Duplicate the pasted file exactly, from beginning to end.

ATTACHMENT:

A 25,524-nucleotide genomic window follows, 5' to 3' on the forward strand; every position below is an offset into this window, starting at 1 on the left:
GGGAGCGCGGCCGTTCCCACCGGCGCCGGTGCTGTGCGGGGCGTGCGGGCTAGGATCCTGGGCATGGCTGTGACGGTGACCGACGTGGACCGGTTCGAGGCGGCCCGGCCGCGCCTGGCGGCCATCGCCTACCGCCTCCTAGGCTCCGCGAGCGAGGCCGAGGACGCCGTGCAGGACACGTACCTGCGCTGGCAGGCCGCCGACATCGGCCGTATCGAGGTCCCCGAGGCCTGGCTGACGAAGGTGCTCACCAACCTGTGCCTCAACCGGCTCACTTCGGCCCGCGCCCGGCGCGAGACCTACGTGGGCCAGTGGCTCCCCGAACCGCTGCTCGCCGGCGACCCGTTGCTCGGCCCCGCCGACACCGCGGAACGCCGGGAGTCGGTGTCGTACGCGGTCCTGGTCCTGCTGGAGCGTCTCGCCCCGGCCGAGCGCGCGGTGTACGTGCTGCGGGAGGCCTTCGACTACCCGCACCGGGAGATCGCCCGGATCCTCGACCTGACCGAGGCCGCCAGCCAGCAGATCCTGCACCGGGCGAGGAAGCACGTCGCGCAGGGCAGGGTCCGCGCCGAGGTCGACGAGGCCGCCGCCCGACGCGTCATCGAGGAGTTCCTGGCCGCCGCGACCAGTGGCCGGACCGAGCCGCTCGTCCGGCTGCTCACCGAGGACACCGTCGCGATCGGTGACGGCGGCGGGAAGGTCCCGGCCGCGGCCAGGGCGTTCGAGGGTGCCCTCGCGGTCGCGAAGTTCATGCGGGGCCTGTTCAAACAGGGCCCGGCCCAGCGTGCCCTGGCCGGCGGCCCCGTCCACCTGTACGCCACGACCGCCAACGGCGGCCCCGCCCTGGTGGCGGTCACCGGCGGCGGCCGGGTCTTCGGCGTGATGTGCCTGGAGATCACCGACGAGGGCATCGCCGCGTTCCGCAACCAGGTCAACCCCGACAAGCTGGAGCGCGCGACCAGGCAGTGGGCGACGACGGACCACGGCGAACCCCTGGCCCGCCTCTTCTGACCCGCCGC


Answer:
A 25,524-nucleotide genomic window follows, 5' to 3' on the forward strand; every position below is an offset into this window, starting at 1 on the left:
GGGAGCGCGGCCGTTCCCACCGGCGCCGGTGCTGTGCGGGGCGTGCGGGCTAGGATCCTGGGCATGGCTGTGACGGTGACCGACGTGGACCGGTTCGAGGCGGCCCGGCCGCGCCTGGCGGCCATCGCCTACCGCCTCCTAGGCTCCGCGAGCGAGGCCGAGGACGCCGTGCAGGACACGTACCTGCGCTGGCAGGCCGCCGACATCGGCCGTATCGAGGTCCCCGAGGCCTGGCTGACGAAGGTGCTCACCAACCTGTGCCTCAACCGGCTCACTTCGGCCCGCGCCCGGCGCGAGACCTACGTGGGCCAGTGGCTCCCCGAACCGCTGCTCGCCGGCGACCCGTTGCTCGGCCCCGCCGACACCGCGGAACGCCGGGAGTCGGTGTCGTACGCGGTCCTGGTCCTGCTGGAGCGTCTCGCCCCGGCCGAGCGCGCGGTGTACGTGCTGCGGGAGGCCTTCGACTACCCGCACCGGGAGATCGCCCGGATCCTCGACCTGACCGAGGCCGCCAGCCAGCAGATCCTGCACCGGGCGAGGAAGCACGTCGCGCAGGGCAGGGTCCGCGCCGAGGTCGACGAGGCCGCCGCCCGACGCGTCATCGAGGAGTTCCTGGCCGCCGCGACCAGTGGCCGGACCGAGCCGCTCGTCCGGCTGCTCACCGAGGACACCGTCGCGATCGGTGACGGCGGCGGGAAGGTCCCGGCCGCGGCCAGGGCGTTCGAGGGTGCCCTCGCGGTCGCGAAGTTCATGCGGGGCCTGTTCAAACAGGGCCCGGCCCAGCGTGCCCTGGCCGGCGGCCCCGTCCACCTGTACGCCACGACCGCCAACGGCGGCCCCGCCCTGGTGGCGGTCACCGGCGGCGGCCGGGTCTTCGGCGTGATGTGCCTGGAGATCACCGACGAGGGCATCGCCGCGTTCCGCAACCAGGTCAACCCCGACAAGCTGGAGCGCGCGACCAGGCAGTGGGCGACGACGGACCACGGCGAACCCCTGGCCCGCCTCTTCTGACCCGCCGC